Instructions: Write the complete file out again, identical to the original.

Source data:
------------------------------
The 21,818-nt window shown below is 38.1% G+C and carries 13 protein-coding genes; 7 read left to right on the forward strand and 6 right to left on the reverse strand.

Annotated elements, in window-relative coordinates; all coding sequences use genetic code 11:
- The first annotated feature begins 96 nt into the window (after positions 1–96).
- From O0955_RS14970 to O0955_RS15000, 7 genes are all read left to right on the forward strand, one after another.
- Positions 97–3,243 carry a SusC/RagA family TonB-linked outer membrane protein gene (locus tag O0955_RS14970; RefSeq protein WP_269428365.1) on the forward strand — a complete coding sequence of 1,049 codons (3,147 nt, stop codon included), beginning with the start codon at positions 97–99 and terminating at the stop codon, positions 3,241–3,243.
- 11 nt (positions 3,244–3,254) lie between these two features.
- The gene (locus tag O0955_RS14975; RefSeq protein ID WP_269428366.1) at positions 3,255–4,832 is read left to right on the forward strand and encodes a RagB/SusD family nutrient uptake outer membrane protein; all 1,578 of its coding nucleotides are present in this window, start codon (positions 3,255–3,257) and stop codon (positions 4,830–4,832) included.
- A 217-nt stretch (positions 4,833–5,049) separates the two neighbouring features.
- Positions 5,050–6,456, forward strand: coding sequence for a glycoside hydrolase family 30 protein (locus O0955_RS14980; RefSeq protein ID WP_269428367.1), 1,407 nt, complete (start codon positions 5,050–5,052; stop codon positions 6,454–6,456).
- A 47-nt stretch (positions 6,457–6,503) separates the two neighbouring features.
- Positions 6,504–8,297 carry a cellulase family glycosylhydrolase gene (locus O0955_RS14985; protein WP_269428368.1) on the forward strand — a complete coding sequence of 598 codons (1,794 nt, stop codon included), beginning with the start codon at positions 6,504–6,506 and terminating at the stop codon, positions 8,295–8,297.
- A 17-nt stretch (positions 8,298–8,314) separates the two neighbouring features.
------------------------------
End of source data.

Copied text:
The 21,818-nt window shown below is 38.1% G+C and carries 13 protein-coding genes; 7 read left to right on the forward strand and 6 right to left on the reverse strand.

Annotated elements, in window-relative coordinates; all coding sequences use genetic code 11:
- The first annotated feature begins 96 nt into the window (after positions 1–96).
- From O0955_RS14970 to O0955_RS15000, 7 genes are all read left to right on the forward strand, one after another.
- Positions 97–3,243 carry a SusC/RagA family TonB-linked outer membrane protein gene (locus tag O0955_RS14970; RefSeq protein WP_269428365.1) on the forward strand — a complete coding sequence of 1,049 codons (3,147 nt, stop codon included), beginning with the start codon at positions 97–99 and terminating at the stop codon, positions 3,241–3,243.
- 11 nt (positions 3,244–3,254) lie between these two features.
- The gene (locus tag O0955_RS14975; RefSeq protein ID WP_269428366.1) at positions 3,255–4,832 is read left to right on the forward strand and encodes a RagB/SusD family nutrient uptake outer membrane protein; all 1,578 of its coding nucleotides are present in this window, start codon (positions 3,255–3,257) and stop codon (positions 4,830–4,832) included.
- A 217-nt stretch (positions 4,833–5,049) separates the two neighbouring features.
- Positions 5,050–6,456, forward strand: coding sequence for a glycoside hydrolase family 30 protein (locus O0955_RS14980; RefSeq protein ID WP_269428367.1), 1,407 nt, complete (start codon positions 5,050–5,052; stop codon positions 6,454–6,456).
- A 47-nt stretch (positions 6,457–6,503) separates the two neighbouring features.
- Positions 6,504–8,297 carry a cellulase family glycosylhydrolase gene (locus O0955_RS14985; protein WP_269428368.1) on the forward strand — a complete coding sequence of 598 codons (1,794 nt, stop codon included), beginning with the start codon at positions 6,504–6,506 and terminating at the stop codon, positions 8,295–8,297.
- A 17-nt stretch (positions 8,298–8,314) separates the two neighbouring features.